2. ARRESTS by officers, without warrant, may be executed, 1. By a justice of the peace; who may himself apprehend, or cause to be apprehended, by word only, any person committing a felony or breach of the peace in his presence.10 2. The sheriff, and 3. The coroner, may apprehend any felon within the county without warrant. 4. The constable, of whose office we formerly spoke,11 has great original and inherent authority with regard to arrests. He may, without warrant, arrest any one for a breach of the peace, and carry him before a justice of the peace. And, in case of felony actually committed, or a dangerous wounding whereby felony is like to ensue, he may upon probable suspicion arrest the felon; and for that purpose is authorized (as upon a justice’s warrant) to break open doors, and even to kill the felon if he cannot otherwise be taken; and, if he or his assistants be killed in attempting such arrest, it is murder in all concerned.12 5. Watchmen, either those appointed by the statute of Winchester, 13. Edw. I. c. 4. to keep watch and ward in all towns from sunsetting to sunrising, or such as are mere assistants to the constable, may virtute officii [by virtue of office] arrest all offenders, and particularly nightwalkers, and commit them to custody till the morning.13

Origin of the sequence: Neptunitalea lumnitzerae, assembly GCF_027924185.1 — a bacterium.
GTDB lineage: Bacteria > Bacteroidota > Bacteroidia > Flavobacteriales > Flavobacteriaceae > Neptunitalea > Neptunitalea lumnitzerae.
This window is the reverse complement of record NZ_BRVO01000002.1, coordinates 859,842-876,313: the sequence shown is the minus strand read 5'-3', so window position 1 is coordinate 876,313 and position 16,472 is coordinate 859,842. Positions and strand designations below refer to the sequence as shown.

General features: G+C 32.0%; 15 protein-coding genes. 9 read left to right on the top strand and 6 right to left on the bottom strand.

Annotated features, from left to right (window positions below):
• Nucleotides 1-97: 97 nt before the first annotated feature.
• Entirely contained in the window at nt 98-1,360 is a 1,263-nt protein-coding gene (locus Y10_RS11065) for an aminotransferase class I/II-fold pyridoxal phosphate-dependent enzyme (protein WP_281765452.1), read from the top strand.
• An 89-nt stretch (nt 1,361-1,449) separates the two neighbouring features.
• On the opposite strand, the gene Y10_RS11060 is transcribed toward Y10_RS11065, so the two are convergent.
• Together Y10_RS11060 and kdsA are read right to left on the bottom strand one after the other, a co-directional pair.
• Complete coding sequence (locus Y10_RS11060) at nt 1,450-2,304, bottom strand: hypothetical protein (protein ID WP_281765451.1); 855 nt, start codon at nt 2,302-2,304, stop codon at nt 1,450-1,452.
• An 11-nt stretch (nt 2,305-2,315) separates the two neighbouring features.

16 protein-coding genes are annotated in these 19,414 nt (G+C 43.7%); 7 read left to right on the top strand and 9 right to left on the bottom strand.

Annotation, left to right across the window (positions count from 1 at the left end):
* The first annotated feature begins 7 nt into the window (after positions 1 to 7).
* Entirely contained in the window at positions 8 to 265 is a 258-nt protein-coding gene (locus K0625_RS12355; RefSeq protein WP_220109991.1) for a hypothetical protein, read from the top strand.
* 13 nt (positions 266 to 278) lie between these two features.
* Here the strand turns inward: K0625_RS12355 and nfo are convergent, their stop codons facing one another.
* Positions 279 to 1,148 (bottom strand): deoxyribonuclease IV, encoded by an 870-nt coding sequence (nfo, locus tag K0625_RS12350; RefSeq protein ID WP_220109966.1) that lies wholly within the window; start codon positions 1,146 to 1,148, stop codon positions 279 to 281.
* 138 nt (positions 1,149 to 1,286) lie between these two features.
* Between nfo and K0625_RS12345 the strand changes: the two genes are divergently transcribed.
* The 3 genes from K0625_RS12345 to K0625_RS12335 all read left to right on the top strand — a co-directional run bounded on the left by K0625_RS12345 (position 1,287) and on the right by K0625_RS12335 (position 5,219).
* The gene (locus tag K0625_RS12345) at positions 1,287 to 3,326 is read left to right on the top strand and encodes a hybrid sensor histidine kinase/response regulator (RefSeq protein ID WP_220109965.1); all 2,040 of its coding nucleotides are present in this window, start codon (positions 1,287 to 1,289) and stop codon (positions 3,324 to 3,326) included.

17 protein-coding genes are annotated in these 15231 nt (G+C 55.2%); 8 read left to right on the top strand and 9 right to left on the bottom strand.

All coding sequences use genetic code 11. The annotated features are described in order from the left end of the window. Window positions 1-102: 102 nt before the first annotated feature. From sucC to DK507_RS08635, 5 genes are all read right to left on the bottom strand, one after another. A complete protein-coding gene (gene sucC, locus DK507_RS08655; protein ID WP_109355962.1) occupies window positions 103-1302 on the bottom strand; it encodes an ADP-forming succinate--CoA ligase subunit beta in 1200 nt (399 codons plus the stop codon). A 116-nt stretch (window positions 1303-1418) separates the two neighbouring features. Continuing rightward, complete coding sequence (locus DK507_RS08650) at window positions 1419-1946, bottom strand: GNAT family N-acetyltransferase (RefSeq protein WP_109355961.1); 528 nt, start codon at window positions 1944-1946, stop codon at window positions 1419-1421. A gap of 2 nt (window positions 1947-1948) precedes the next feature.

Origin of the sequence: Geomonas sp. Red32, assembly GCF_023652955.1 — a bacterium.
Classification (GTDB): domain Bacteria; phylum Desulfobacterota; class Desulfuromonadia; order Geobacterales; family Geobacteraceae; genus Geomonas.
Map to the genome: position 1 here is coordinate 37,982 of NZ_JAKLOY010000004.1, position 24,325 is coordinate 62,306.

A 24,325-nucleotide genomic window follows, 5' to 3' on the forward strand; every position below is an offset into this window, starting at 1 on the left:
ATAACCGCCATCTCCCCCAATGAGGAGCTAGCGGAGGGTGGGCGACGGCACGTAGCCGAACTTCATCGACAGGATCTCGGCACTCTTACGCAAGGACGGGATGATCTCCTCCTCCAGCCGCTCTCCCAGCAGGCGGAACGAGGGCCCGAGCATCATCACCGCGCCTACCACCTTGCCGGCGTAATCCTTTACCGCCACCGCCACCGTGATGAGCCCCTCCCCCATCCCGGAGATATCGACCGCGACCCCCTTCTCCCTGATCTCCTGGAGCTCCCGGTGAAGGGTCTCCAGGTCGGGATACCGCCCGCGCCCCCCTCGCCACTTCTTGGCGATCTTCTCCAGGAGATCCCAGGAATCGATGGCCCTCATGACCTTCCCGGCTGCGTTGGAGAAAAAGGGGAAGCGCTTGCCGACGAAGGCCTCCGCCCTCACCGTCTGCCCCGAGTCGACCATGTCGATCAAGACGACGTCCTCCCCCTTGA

3. ANY private person (and a fortiori [consequently] a peace officer) that is present when any felony is committed, is bound by the law to arrest the felon; on pain of fine and imprisonment, if he escapes through the negligence of the bystanders.14 And they may justify breaking open doors upon following such felon: and if they kill him, provided he cannot be otherwise taken, it is justifiable; though if they are killed in endeavoring to make such arrest, it is murder.15 Upon probable suspicion also a private person may arrest the felon, or other person so suspected,16 but the cannot justify breaking open doors to do it; and if either party kill the other in the attempt, it is manslaughter, and no more.17 It is no more, because there is no malicious design to kill: but it amounts to so much, because it would be of most pernicious consequence, if, under pretense of suspecting felony, any private person might break open a house, or kill another; and also because such arrest upon suspicion is barely permitted by the law, and not enjoined, as in the case of those who are present when a felony is committed.